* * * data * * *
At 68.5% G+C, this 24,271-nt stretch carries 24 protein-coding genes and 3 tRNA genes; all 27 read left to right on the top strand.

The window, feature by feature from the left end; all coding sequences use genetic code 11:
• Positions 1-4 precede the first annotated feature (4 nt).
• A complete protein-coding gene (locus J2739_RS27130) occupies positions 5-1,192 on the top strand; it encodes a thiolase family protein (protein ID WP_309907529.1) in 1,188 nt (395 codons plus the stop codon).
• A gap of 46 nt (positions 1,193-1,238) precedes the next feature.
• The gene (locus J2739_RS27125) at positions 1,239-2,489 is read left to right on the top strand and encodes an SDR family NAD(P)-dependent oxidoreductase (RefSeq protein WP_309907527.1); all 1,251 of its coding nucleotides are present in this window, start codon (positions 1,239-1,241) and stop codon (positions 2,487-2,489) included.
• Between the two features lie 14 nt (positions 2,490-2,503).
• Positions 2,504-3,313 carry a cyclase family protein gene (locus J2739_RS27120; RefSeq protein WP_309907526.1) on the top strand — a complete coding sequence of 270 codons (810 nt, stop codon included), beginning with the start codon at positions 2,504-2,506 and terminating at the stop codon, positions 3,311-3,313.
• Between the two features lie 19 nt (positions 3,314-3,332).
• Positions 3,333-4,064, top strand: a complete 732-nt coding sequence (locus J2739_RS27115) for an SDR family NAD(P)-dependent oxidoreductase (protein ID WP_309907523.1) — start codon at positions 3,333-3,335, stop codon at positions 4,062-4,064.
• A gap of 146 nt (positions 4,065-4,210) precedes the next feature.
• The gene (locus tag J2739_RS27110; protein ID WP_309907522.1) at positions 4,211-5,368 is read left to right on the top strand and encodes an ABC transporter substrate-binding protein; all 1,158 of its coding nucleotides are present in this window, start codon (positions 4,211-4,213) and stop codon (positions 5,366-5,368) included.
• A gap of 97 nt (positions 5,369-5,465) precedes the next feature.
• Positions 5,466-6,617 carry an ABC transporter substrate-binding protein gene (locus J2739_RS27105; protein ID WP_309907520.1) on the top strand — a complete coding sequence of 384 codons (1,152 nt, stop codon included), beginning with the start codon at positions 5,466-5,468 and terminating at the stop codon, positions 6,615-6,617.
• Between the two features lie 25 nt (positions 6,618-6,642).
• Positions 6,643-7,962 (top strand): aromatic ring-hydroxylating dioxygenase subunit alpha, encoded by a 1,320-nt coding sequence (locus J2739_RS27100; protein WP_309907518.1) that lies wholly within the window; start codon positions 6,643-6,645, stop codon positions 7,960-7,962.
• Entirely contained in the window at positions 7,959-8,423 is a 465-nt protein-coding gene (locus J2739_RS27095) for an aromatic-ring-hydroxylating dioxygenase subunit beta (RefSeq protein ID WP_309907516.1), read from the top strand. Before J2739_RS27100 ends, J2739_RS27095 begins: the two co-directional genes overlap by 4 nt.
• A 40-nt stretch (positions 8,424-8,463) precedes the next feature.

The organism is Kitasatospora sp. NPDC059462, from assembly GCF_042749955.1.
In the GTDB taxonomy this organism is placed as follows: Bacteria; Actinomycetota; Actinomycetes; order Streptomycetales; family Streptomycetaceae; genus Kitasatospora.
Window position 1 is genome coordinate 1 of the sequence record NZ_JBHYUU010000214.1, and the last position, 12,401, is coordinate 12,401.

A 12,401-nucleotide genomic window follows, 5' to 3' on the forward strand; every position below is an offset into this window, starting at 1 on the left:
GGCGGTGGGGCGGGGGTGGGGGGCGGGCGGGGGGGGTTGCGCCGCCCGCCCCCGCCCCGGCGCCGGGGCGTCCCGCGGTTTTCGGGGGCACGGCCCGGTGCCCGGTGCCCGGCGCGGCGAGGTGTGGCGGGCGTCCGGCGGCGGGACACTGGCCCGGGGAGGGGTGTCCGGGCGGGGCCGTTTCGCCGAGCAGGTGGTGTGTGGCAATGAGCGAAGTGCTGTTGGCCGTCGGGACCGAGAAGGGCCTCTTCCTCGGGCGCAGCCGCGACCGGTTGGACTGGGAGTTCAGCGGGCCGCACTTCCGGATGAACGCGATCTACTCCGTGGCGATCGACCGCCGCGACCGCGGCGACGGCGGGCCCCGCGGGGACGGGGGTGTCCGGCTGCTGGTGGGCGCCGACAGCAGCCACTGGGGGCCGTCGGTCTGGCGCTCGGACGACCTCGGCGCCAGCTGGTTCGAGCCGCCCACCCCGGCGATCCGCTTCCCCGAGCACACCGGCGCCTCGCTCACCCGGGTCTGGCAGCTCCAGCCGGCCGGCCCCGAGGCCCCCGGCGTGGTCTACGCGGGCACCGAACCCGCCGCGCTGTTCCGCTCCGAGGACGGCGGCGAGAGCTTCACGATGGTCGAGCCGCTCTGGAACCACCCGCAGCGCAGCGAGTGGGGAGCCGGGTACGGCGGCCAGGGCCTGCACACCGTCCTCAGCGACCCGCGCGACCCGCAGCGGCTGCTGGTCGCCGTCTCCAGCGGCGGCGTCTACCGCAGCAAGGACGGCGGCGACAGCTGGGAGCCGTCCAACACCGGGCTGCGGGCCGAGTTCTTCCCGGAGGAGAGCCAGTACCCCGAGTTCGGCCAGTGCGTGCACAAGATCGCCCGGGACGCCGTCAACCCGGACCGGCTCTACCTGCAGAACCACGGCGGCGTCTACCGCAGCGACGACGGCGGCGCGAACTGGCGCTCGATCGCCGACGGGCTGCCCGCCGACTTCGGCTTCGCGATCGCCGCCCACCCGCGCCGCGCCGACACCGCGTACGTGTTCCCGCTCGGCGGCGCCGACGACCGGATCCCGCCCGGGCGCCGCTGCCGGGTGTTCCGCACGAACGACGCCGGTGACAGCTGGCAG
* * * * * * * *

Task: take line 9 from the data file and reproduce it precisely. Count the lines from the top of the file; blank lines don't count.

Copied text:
• Between the two features lie 19 nt (positions 3,314-3,332).